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Detroit Activists Seek U.N.'s Help as City Shuts Off Water to Thousands of Residents

Activists have been organizing against the city's water shutoffs, saying they target Detroit’s most vulnerable families.
 
 
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Activists in Detroit have appealed to the United Nations over the city’s move to shut off the water of thousands of residents. The Detroit Water and Sewerage Department says half of its 323,000 accounts are delinquent and has begun turning off the taps of those who do not pay bills that total above $150 or that are 60 days late. Since March, up to 3,000 account holders have had their water cut off every week. The Detroit water authority carries an estimated $5 billion in debt and has been the subject of privatization talks. In a submission to the United Nations special rapporteur on the human right to safe drinking water and sanitation, activists say Detroit is trying to push through a private takeover of its water system at the expense of basic rights. We speak to Maureen Taylor of the Michigan Welfare Rights Organization and Meera Karunananthan, international water campaigner for the Blue Planet Project.

Watch a video interview with Taylor and Karunananthan, followed by a transcript.

AARON MATÉ: Activists in Detroit have appealed to the U.N. over the city’s move to shut off the water of thousands of residents. The Detroit water authority says half of its 323,000 accounts are delinquent. It has begun turning off the taps of those who do not pay bills that total above $150 or that are 60 days late. Since March, up to 3,000 account holders have had their taps shut off per week. The Detroit water authority carries an estimated $5 billion in debt and has been the subject of talks to privatize.

Activists have been organizing against the water shutoffs, saying they target Detroit’s most vulnerable families. This is [an unidentified protester].

PROTESTER: I want to tell you why six kids on this porch when they came to shut off the water, and their parents had to run to try to find how they’re going to pay their water bill. Another woman, she’s pregnant. She has a two-year-old. She’s holding a bill for $400 in her hand, and she’s begging the man, "Don’t turn off my water." A pregnant woman with a $400 bill. You’re going to close the water off for a woman with a $400 bill who’s pregnant and a two-year-old. Shame on you!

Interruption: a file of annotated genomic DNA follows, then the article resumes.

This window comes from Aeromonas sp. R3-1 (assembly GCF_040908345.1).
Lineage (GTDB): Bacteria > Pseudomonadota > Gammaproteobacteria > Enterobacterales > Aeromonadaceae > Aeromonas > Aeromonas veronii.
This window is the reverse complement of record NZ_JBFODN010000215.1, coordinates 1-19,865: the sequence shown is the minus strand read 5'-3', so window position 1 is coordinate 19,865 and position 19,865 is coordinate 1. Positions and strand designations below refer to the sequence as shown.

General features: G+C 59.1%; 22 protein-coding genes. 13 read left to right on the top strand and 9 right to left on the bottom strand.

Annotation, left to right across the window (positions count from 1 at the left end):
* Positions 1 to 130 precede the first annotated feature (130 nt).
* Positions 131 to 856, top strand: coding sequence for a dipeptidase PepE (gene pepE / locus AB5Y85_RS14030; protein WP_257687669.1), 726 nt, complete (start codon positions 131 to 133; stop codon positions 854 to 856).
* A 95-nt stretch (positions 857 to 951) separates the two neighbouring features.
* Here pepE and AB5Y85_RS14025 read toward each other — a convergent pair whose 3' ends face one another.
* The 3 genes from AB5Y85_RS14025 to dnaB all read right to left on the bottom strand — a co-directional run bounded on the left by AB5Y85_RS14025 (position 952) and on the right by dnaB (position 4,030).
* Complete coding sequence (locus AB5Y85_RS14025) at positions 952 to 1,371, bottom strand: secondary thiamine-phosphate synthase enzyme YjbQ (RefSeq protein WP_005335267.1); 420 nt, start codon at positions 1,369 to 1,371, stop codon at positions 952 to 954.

AMY GOODMAN: That was [an unidentified activist protesting the water shutoffs]. In a submission to the United Nations special rapporteur on the human right to safe drinking water and sanitation, activists say Detroit is trying to push through a private takeover of its water system at the expense of basic rights. The group Food & Water Watch said, "By denying water service to thousands, Detroit is violating the human right to water." The poverty rate in Detroit is approximately 40 percent, and people have seen their water bills increase by 119 percent within the last decade. Most of the residents are African American. Two-thirds of those impacted by the water shutoffs involve families with children.

Meanwhile, the Detroit Water and Sewerage Department, or DWSD, had defended its actions, saying the water shutoffs are necessary for alleviating the department’s debts. This is Greg Eno, the public affairs specialist at DWSD.

GREG ENO: We’re trying to work with people more aggressively—let’s put it that way—to try to get them either on payment plans or to get them paid. And it has worked. It has—we’ve increased our—we’ve lowered our debt a little bit by doing that.

AMY GOODMAN: For more, we go to Detroit, Michigan, where we’re joined by Maureen Taylor, the state chair of the Michigan Welfare Rights Organization. In Ottawa, Canada, we’re joined by Meera Karunananthan, an international water campaigner for the Blue Planet Project. Her group filed the submission to the U.N. special rapporteur regarding the right to drinking water in Detroit.

 
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